Halloween is creeping up. Which means it's almost November. Which means it's almost time to tip off the college basketball season. After perhaps the most thrilling Women's Final Four ever, the bar is high for what's next. There are endless story lines, but here's a quick look at five of the biggest we'll be following this season.
1. Can the Irish do it again?
It really was the ultimate twist ending. The team that many observers felt bad for most of last season -- "Poor Notre Dame and all its knee injuries!" -- ended up as the last one standing. After several years in which the Irish seemed so close to winning their second national championship, a season in which they seemed a little too far away instead had a magical conclusion.
Two of them, actually: The buzzer-beating shots to defeat UConn in the national semifinals and Mississippi State in the final, both by Irish guard Arike Ogunbowale, became instant classics. We might never see anything like that again.
But will we see an Irish repeat? History says it's not likely; in the NCAA era, UConn, Tennessee and Southern Cal are the only teams that have won at least two titles in a row. The Trojans did that back in 1983-84. The Huskies' most recent repeat was four in row (2013-16), and Tennessee's most recent was 2007-08.
Notre Dame will try to join that group. It's a tall order, to say the least, and one that requires an ability to continually play with a target on your back. Notre Dame has tended to like the underdog role, and with the Irish's injury situation last season, they fit that (nationally, if not in the ACC). But as their NCAA title showed, they still had a ton of talent. With Ogunbowale, Marina Mabrey, Jackie Young and Jessica Shepard returning as starters, plus All-American forward Brianna Turner back from the knee injury that kept her out all last season, the Irish are loaded and will be in a favorite's role this season.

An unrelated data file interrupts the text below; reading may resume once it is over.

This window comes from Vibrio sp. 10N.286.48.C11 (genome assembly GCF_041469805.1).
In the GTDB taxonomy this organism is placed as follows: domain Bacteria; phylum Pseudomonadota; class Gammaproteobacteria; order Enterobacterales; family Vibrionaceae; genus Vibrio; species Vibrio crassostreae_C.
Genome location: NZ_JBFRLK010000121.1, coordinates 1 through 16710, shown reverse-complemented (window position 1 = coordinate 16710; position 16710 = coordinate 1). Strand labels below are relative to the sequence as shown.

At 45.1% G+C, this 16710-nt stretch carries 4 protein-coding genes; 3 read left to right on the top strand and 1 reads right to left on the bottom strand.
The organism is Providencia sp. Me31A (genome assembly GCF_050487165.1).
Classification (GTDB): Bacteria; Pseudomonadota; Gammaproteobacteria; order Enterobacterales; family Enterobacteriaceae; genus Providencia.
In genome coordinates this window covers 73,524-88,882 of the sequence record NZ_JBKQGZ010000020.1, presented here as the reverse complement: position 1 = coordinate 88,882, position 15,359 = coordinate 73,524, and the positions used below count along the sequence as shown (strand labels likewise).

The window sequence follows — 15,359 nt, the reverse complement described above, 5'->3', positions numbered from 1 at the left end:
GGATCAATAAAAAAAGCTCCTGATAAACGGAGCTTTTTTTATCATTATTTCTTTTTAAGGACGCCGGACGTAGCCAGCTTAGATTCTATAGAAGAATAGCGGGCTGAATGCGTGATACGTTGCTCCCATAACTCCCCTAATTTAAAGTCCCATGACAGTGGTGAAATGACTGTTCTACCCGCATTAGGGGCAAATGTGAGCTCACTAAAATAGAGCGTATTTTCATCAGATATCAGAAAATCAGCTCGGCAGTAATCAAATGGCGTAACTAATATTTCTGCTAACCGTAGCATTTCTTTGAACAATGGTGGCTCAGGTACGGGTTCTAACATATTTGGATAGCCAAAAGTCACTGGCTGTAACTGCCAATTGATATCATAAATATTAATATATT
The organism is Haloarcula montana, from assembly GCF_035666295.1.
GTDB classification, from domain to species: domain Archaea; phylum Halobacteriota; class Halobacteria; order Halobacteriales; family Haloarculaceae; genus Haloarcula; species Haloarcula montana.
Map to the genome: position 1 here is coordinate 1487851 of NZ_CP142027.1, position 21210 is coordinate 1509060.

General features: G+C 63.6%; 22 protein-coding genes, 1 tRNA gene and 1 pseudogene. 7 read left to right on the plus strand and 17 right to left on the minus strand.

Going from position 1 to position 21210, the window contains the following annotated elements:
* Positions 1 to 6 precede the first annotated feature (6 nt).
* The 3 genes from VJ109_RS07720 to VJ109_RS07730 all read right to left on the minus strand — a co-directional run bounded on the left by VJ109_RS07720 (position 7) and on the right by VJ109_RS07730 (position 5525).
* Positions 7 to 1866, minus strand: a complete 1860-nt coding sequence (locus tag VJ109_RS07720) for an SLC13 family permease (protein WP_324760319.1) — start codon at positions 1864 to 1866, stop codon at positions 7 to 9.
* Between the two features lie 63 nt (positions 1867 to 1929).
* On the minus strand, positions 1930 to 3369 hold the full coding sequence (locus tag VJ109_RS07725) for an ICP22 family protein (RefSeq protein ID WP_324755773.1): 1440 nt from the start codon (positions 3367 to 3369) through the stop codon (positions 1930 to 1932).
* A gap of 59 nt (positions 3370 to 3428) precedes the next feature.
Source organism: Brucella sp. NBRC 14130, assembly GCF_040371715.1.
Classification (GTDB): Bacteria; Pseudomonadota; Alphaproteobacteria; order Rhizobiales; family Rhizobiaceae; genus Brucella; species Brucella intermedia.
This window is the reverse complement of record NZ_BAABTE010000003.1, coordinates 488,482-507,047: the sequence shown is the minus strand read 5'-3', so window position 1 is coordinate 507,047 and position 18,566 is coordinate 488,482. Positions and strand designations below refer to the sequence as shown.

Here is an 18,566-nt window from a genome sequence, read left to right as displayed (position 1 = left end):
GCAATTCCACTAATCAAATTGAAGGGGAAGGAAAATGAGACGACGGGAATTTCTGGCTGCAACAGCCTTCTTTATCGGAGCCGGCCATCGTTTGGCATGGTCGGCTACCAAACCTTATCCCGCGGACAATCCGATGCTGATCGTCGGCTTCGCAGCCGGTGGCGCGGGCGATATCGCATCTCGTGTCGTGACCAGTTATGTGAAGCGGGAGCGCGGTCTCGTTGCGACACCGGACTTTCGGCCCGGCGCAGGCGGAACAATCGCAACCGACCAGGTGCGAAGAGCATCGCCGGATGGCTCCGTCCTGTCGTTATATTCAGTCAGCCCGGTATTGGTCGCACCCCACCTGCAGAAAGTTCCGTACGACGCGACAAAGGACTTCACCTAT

2. Can the Pac-12 break through for a title?
The Pac-12 has elevated itself over the past few years, and it has been a blast to watch. Teams such as Cal, Oregon State and Washington made their Final Four debuts. Standard-bearer Stanford has remained strong. UCLA climbed back to national prominence. Oregon, this year's Pac-12 favorite, plays exciting, up-tempo basketball and showcases some real star power, led by triple-double threat Sabrina Ionescu.
The one thing the Pac-12 is still chasing is another national championship because it has been a while. Stanford's 1992 title is still the last time a Pac-12 team won it all in women's basketball, and that was before any of today's college players were born.